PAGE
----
September 21, 2007 Interesting Russian Fact

Posted in Rodger's Russia Book | Posted by rodger |

DSC00997In America, the stop lights go green, yellow, red, green. – Go, Prepare to Stop, Stop, Go.
In Russia, the stop lights go green, yellow, red, YELLOW, green.- Go, Prepare to Stop, Ready, Set, GO!
The Nice Side of Things
Not all is crooks, crime, and government – although that might be repetitive.
Its late summer here and Balkariya is still warm. The Russian girls are very stylish, and the current style is either “Britney Spears is way overdressed”, or “Las Vegas Slut”. Young girls and women up to age 35 or so are dressed in 3 or 4 inch heals under skirts that are barely bigger than belts. Lots of cleavage is in sight, and my 13 year old niece has yet to show up in anything that would cover her belly button.
The boys do the same. Bare torsos tanned to perfection over low slung work out pants are common. This is most oversexed population I have seen since the 60’s, and I am beginning to figure out why the local school recently mandated uniforms for all students. It was just trying to keep them dressed.
It may also do something to solve Russia’s great demographic problem. As everyone knows, every year there are fewer Russians – a lot fewer. Smoking, drinking, crazy driving, and an unwillingness to put up with kids is making the population fall by a million people a year. Some cities have started “procreation holidays”. Everyone gets the day off to stay home, stay in bed, and MAKE A BABY! There are big prizes for the woman who delivers the first baby nine months from the Procreation Day. Perhaps these kids are just being patriotic.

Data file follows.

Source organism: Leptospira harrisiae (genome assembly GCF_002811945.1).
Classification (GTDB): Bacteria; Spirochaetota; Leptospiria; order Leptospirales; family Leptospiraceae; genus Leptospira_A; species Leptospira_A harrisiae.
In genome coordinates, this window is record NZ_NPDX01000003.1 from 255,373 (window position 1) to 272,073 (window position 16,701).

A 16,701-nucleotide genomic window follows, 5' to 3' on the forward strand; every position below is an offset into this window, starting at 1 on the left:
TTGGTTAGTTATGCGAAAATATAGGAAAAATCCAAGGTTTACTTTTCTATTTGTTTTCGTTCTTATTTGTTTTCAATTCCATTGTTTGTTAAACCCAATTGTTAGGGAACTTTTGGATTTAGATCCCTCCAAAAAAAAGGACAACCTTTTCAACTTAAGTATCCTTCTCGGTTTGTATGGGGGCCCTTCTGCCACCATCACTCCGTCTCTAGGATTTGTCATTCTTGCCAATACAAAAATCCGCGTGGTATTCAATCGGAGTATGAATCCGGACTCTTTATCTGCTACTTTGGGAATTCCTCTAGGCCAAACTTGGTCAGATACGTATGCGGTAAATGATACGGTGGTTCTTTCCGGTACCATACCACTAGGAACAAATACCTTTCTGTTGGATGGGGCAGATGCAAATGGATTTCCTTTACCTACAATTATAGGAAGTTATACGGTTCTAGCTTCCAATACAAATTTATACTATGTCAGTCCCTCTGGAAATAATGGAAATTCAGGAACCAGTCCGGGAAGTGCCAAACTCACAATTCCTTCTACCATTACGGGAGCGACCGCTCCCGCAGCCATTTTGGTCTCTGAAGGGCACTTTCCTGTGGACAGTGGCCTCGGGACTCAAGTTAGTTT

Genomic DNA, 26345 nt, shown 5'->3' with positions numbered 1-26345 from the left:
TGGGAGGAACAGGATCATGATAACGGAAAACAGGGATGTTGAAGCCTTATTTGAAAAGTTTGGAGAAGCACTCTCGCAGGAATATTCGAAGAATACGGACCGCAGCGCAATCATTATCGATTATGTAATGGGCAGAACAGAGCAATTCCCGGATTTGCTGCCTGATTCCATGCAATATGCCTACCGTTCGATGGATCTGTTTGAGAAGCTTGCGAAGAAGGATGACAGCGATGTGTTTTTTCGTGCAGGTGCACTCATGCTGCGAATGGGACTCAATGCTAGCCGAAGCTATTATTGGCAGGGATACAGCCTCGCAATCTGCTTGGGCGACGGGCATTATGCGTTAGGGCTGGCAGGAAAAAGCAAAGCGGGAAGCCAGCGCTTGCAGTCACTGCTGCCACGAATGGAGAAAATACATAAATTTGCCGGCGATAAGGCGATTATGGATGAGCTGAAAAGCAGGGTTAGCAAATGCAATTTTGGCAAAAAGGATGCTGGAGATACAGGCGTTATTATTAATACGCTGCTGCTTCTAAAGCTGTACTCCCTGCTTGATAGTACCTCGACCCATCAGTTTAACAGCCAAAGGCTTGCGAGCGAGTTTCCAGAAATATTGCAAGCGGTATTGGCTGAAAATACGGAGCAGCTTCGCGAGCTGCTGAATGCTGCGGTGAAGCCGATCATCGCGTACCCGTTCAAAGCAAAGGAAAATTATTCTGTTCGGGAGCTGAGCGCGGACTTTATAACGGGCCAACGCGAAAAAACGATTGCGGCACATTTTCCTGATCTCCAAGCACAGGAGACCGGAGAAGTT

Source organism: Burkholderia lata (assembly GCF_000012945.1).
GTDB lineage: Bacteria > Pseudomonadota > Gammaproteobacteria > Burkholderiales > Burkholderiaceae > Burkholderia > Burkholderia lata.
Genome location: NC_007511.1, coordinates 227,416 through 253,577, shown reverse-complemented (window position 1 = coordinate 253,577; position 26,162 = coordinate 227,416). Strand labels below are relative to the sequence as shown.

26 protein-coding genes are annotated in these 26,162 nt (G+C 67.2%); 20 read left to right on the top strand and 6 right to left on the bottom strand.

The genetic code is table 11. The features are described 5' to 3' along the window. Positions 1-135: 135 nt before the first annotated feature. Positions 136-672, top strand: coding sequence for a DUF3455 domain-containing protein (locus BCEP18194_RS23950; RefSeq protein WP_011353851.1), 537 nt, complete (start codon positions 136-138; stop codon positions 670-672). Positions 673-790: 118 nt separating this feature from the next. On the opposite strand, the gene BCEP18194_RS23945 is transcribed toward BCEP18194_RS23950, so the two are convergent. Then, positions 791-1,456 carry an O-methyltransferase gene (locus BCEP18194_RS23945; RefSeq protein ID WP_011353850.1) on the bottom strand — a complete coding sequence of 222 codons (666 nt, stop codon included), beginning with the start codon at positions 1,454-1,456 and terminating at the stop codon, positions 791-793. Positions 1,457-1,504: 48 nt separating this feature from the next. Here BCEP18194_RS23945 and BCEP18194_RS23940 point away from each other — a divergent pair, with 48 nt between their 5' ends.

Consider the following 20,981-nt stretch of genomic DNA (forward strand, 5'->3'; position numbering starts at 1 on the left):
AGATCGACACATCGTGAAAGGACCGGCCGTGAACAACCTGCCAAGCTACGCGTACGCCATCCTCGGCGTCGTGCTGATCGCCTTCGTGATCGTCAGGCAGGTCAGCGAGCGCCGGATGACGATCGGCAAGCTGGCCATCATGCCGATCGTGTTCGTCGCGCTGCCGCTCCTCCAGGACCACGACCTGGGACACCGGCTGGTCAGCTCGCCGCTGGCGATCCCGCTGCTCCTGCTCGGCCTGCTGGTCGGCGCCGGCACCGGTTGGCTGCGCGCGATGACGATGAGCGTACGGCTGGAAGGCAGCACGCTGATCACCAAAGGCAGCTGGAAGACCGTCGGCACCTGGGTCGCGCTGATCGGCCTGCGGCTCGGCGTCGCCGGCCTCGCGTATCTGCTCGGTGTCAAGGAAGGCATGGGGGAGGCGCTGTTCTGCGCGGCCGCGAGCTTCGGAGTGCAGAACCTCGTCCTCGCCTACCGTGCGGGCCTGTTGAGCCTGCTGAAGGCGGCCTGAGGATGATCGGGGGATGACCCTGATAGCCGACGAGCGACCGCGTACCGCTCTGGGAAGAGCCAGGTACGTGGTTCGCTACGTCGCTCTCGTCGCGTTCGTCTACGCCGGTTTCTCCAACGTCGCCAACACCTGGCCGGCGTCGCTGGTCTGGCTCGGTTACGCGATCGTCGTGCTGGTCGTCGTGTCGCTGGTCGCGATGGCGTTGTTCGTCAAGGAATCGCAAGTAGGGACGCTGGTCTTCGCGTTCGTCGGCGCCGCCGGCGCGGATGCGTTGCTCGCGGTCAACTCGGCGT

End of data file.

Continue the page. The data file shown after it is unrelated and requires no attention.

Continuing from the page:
Saturday night, we had a joint birthday party for me, my mother in law and my 13 year old niece. They set the table on the back porch, with seats for twelve people, Larisa and I and mother in law along with Christine’s parents, grandparents, brother and a few friends. I had offered to host the celebration at a local restaurant, but the grandparents loudly proclaimed that they would never set foot inside a restaurant, damned waste of money that it was.
The table could have been in Michigan or Indiana. Mother and aunts had put out their specialties. Dark toast with mayonnaise and hamburger bits, mashed potatoes, dark toast again but with fish paste, small chunks of pork and lamb in gravy, potato salad with clam bits, tiny salted fish, bread chunks, and vodka. Lots of vodka.
Russians may be drunks, but they don’t drink without an excuse, so every few minutes someone proposed a toast and everyone drained their glasses. Then the men would eat a small chunk of sausage because everyone knows that you won’t really get drunk if you eat protein in between drinks.
During the dinner, I commented that it was strange that we were drinking vodka out of half liter bottles. Even in the States, a 1.75 liter bottle is pretty standard for heavy drinkers. Uncle Victor explained that the small bottles were refrigerator bottles. When you went fishing, you took the 5 liter bottle with you.